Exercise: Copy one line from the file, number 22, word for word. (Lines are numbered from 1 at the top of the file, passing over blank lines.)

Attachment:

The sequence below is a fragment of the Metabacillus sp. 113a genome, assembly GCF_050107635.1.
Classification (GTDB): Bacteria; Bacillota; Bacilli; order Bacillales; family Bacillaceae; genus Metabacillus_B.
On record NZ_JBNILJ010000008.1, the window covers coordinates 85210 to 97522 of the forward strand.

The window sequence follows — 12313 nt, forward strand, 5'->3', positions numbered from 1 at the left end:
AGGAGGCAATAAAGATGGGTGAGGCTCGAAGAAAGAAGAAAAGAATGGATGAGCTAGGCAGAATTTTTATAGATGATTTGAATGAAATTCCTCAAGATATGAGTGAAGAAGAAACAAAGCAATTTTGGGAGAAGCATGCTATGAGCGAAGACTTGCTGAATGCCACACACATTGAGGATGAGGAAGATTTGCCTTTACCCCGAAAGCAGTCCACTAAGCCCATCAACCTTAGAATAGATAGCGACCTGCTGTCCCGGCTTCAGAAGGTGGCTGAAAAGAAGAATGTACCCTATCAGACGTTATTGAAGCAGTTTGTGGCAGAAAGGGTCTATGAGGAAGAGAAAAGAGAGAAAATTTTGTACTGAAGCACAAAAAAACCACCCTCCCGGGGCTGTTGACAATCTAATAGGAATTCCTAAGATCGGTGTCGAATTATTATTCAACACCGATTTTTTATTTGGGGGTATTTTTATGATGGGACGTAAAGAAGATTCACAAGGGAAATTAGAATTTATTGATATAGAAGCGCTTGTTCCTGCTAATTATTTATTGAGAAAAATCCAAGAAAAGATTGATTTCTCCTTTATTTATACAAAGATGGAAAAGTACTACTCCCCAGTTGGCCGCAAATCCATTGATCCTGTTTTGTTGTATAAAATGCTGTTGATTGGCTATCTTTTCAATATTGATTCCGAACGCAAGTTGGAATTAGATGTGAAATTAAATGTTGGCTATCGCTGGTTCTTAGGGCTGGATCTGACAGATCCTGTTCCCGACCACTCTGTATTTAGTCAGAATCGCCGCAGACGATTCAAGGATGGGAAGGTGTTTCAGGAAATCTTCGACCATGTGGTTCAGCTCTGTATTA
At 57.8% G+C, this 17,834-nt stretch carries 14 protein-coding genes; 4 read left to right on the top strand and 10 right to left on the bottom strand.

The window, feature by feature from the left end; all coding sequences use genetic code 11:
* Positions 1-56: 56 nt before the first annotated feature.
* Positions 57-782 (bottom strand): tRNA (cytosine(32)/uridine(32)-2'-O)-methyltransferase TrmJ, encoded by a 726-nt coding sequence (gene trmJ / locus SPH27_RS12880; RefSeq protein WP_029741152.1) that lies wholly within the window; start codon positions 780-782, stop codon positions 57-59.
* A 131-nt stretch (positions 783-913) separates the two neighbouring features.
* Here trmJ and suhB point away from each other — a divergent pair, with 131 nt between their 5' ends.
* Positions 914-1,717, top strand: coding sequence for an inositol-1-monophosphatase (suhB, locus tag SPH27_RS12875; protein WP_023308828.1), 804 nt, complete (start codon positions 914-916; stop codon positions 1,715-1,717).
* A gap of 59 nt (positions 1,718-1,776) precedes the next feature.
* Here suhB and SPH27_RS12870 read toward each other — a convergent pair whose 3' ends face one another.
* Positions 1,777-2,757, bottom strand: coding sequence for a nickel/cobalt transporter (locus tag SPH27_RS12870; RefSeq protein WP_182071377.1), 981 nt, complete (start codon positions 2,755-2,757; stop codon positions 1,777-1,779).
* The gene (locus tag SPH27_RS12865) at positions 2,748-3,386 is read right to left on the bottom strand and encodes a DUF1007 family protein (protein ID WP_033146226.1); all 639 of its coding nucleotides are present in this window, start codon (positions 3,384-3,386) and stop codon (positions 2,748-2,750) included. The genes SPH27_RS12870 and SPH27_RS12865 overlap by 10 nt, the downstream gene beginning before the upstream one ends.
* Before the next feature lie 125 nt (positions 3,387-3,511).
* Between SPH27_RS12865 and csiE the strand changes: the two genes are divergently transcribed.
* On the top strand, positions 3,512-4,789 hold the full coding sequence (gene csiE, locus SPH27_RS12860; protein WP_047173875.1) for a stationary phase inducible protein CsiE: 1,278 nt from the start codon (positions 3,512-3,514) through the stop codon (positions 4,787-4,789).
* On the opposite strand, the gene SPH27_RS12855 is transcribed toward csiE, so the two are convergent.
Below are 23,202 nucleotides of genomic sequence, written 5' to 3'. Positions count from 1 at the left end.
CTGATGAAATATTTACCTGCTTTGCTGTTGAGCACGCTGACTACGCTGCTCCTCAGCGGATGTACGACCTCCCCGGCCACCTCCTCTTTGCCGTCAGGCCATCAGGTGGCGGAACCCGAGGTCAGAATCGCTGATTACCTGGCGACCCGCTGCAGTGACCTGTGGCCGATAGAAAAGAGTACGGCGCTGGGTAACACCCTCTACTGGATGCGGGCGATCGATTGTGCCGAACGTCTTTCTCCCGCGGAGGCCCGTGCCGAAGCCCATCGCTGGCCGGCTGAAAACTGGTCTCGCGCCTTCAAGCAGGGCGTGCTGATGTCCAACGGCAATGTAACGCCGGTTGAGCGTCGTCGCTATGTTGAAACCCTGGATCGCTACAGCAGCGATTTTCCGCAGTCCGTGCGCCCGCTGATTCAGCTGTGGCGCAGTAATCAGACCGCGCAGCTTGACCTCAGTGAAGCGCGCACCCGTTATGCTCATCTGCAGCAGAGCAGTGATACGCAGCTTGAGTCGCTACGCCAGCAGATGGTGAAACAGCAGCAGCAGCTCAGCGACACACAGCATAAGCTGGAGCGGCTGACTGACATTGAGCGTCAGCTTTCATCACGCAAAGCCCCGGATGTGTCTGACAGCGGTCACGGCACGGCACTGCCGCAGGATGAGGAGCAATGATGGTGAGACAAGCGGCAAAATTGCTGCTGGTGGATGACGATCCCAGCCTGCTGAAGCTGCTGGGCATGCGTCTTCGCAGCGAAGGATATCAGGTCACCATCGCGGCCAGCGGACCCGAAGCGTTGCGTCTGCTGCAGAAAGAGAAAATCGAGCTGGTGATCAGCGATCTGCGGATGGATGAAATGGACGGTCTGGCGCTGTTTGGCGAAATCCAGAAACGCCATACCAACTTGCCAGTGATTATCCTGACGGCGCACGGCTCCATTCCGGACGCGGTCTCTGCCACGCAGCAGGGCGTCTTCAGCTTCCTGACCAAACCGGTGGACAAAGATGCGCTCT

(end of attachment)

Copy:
CTGATGAAATATTTACCTGCTTTGCTGTTGAGCACGCTGACTACGCTGCTCCTCAGCGGATGTACGACCTCCCCGGCCACCTCCTCTTTGCCGTCAGGCCATCAGGTGGCGGAACCCGAGGTCAGAATCGCTGATTACCTGGCGACCCGCTGCAGTGACCTGTGGCCGATAGAAAAGAGTACGGCGCTGGGTAACACCCTCTACTGGATGCGGGCGATCGATTGTGCCGAACGTCTTTCTCCCGCGGAGGCCCGTGCCGAAGCCCATCGCTGGCCGGCTGAAAACTGGTCTCGCGCCTTCAAGCAGGGCGTGCTGATGTCCAACGGCAATGTAACGCCGGTTGAGCGTCGTCGCTATGTTGAAACCCTGGATCGCTACAGCAGCGATTTTCCGCAGTCCGTGCGCCCGCTGATTCAGCTGTGGCGCAGTAATCAGACCGCGCAGCTTGACCTCAGTGAAGCGCGCACCCGTTATGCTCATCTGCAGCAGAGCAGTGATACGCAGCTTGAGTCGCTACGCCAGCAGATGGTGAAACAGCAGCAGCAGCTCAGCGACACACAGCATAAGCTGGAGCGGCTGACTGACATTGAGCGTCAGCTTTCATCACGCAAAGCCCCGGATGTGTCTGACAGCGGTCACGGCACGGCACTGCCGCAGGATGAGGAGCAATGATGGTGAGACAAGCGGCAAAATTGCTGCTGGTGGATGACGATCCCAGCCTGCTGAAGCTGCTGGGCATGCGTCTTCGCAGCGAAGGATATCAGGTCACCATCGCGGCCAGCGGACCCGAAGCGTTGCGTCTGCTGCAGAAAGAGAAAATCGAGCTGGTGATCAGCGATCTGCGGATGGATGAAATGGACGGTCTGGCGCTGTTTGGCGAAATCCAGAAACGCCATACCAACTTGCCAGTGATTATCCTGACGGCGCACGGCTCCATTCCGGACGCGGTCTCTGCCACGCAGCAGGGCGTCTTCAGCTTCCTGACCAAACCGGTGGACAAAGATGCGCTCT